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12 Things Parents With Children Who Have A Mood Disorder Wish They Could Tell You

Updated: May 3, 2023


If you have a child with a mood disorder, you are not alone. In the United States alone, it is estimated that one in every ten children has a mood disorder. That’s a lot of kids – and a lot of parents who are dealing with the challenges that come along with it. Mood disorders can be tough to deal with, but there are ways to manage them. Therapy, medication, and support groups are all helpful in managing mood disorders.

Parent child therapy


In this shot article, we will explore 12 things that parents with children who have a mood disorder wish they could tell you. These are things that we wish were common knowledge about mood disorders, but unfortunately, they are not. We hope that by reading this article, you will have a better understanding of what parents with children who have mood disorders are dealing with.


1. It’s not just a phase. Mood disorders are real and can have a significant impact on a child’s life.


2. It’s not your fault. Mood disorders are often caused by a combination of genetic and environmental factors, and parents are not to blame.

3. It’s not their fault either. Children with mood disorders are not choosing to be difficult or uncooperative; their behavior is often a symptom of their underlying condition.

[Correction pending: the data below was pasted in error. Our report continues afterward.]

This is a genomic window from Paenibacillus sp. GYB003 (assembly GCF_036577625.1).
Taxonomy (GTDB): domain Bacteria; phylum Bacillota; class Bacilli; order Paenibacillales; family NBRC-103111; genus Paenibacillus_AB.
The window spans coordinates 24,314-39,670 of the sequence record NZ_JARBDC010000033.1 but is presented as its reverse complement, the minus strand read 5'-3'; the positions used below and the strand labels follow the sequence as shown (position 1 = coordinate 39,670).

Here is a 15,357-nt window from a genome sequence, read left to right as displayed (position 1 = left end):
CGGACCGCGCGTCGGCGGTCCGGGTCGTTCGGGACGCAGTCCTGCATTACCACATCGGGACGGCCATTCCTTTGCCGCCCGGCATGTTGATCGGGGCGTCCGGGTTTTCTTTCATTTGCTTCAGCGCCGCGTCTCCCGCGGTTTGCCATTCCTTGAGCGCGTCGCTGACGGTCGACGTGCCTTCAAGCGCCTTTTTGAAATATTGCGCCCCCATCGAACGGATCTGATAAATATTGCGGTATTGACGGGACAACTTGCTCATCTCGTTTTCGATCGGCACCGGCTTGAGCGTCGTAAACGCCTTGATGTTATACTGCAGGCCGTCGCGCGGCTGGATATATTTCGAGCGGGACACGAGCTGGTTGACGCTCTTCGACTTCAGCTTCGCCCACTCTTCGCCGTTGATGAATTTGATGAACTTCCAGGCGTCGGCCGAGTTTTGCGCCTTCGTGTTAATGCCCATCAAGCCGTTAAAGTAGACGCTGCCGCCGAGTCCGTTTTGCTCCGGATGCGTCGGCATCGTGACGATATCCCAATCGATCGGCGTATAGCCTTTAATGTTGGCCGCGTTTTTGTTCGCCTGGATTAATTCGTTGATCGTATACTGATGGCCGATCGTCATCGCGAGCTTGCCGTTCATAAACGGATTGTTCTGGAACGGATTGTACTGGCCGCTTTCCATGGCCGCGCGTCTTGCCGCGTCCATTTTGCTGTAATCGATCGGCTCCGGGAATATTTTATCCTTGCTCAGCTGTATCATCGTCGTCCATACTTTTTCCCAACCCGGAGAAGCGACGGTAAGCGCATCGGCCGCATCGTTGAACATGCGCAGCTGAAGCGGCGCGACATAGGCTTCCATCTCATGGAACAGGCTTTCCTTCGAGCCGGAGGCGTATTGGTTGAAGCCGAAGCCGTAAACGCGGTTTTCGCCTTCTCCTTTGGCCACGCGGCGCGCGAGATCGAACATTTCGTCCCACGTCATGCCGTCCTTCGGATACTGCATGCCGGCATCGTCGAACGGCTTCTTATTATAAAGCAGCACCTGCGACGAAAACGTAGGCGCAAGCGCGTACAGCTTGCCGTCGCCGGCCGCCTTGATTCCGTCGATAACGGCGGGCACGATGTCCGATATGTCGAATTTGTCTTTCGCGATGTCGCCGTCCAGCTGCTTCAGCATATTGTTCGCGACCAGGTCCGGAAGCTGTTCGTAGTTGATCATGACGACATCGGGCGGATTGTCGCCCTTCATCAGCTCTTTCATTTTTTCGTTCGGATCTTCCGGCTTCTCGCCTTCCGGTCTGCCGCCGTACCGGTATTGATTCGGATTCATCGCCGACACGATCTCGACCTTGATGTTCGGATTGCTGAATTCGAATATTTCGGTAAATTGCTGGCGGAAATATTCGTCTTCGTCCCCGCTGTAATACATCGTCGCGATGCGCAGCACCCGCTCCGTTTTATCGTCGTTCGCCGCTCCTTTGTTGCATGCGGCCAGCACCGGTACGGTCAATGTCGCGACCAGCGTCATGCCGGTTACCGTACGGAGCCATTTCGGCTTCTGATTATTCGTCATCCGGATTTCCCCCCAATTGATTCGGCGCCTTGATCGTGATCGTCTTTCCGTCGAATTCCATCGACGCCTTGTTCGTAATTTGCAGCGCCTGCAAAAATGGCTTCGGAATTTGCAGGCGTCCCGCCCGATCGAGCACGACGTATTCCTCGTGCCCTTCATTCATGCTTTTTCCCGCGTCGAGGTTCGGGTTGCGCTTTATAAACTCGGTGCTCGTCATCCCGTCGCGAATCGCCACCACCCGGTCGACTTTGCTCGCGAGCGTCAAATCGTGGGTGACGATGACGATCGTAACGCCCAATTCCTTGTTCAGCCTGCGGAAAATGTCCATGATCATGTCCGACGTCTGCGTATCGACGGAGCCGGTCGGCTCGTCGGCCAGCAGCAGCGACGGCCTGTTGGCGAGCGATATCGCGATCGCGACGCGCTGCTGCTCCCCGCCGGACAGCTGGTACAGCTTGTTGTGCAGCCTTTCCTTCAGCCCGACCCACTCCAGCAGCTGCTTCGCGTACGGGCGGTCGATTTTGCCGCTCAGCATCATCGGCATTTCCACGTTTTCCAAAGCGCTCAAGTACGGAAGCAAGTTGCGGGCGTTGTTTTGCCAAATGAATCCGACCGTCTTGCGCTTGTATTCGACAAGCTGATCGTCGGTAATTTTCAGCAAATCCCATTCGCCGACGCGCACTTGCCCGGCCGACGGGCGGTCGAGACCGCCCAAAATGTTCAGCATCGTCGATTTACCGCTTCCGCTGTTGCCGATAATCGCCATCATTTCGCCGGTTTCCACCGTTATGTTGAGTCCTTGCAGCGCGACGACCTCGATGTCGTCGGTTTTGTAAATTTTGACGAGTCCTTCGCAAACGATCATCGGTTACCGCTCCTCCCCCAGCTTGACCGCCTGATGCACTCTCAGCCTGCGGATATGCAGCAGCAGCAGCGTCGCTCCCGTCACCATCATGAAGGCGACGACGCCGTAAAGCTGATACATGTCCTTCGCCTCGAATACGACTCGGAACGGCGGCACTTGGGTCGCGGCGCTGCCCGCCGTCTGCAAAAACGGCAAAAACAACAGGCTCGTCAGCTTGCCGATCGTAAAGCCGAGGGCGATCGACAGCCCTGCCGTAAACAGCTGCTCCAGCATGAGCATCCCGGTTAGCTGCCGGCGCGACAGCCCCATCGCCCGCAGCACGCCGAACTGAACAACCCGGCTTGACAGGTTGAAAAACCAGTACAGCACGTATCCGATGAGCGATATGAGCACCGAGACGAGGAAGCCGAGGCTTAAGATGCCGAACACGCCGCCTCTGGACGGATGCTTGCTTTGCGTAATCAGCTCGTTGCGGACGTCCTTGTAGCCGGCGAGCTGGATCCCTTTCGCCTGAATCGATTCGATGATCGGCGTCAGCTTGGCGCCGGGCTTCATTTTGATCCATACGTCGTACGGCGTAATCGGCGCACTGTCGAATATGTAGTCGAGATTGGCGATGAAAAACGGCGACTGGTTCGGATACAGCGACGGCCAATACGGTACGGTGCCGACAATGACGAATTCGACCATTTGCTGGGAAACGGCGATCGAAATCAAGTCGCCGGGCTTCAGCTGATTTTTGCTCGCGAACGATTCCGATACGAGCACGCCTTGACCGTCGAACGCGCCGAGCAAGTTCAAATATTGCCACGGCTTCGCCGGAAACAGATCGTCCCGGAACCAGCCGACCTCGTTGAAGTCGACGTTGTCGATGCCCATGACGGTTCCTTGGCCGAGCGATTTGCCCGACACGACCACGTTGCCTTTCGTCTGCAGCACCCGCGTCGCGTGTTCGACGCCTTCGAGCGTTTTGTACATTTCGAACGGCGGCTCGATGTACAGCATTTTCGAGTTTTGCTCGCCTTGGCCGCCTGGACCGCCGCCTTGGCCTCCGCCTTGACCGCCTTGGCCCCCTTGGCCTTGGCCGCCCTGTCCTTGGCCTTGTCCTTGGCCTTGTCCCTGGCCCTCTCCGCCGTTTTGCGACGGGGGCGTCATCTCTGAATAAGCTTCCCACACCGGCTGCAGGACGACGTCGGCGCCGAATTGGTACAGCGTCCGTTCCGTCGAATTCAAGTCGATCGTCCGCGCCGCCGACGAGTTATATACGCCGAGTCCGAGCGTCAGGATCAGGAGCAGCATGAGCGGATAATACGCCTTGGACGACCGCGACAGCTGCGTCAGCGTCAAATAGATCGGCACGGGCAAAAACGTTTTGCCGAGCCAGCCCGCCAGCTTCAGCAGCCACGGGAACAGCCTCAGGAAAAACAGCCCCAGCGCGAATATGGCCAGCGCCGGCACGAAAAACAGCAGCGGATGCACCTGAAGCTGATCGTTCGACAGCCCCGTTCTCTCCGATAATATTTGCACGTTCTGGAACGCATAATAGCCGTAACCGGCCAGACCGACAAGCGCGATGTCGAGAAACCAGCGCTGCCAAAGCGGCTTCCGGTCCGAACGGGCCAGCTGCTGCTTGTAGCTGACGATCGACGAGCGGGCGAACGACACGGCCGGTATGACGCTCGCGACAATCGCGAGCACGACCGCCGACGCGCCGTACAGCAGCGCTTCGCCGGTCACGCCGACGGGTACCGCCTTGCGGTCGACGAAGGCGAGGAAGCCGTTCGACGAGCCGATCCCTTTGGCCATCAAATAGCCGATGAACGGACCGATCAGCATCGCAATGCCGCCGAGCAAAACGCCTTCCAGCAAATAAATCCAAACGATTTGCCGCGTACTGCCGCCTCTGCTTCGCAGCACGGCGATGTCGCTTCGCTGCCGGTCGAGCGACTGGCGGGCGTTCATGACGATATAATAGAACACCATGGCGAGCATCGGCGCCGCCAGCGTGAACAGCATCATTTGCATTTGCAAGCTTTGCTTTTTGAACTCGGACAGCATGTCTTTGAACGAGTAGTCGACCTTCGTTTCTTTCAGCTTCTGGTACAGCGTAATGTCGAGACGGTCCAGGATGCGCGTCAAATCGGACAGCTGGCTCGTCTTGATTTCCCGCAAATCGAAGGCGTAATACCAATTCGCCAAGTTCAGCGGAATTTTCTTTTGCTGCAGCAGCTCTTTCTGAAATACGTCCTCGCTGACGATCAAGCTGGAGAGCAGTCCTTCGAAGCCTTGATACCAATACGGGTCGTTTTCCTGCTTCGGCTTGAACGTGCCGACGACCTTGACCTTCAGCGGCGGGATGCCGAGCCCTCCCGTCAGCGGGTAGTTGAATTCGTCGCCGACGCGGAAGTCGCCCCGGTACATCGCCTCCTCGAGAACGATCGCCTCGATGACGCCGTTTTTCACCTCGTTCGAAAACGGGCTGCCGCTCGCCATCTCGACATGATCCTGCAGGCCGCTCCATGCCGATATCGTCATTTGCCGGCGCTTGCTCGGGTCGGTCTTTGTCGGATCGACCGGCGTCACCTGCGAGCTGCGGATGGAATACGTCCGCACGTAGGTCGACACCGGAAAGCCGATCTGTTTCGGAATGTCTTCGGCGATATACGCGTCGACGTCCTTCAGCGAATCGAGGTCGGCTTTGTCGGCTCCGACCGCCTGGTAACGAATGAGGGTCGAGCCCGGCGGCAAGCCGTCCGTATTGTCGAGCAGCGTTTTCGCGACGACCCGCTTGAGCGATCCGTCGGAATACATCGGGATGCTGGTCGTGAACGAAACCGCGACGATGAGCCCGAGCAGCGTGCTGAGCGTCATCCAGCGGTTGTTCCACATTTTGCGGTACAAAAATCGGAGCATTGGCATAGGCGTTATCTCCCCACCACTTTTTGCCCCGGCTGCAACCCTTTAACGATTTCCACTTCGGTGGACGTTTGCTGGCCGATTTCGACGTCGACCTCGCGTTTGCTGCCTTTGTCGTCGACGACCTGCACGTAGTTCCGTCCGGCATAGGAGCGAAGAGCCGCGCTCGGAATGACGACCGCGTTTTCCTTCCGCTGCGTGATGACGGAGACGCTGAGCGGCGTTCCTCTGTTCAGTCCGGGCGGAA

4. It’s not just about being “sad.” Mood disorders can manifest in a variety of ways, including irritability, anger, anxiety, and even physical symptoms like headaches or stomachaches.

5. It’s not easy to diagnose. Mood disorders can be challenging to diagnose, and it can take time to find the right treatment.

6. Therapy can be helpful. Therapy can provide children with coping strategies and tools to manage their mood disorders.


7. Medication is not a quick fix. Finding the right medication and dosage can be a process and requires close monitoring by a medical professional. Having a therapist that your child can see weekly will also provide additional support.


8. Support groups can provide comfort. Connecting with other parents who are dealing with similar challenges can be a source of emotional support.

9. Self-care is crucial. Taking care of yourself as a parent is essential, both physically and mentally, to be able to support your child effectively.


10. Education is key. Learning about mood disorders can help parents better understand their child’s condition and how to manage it.


11. Advocacy is necessary. Advocating for your child’s needs in school and other settings is crucial to ensure they receive appropriate accommodations and support.


12. There is hope. With the right treatment and support, children with mood disorders can lead happy, healthy, and fulfilling lives.

Learn more by visiting www.yestotherapy.com, to learn more and get connected with a mental health professional, we are more than happy to help.


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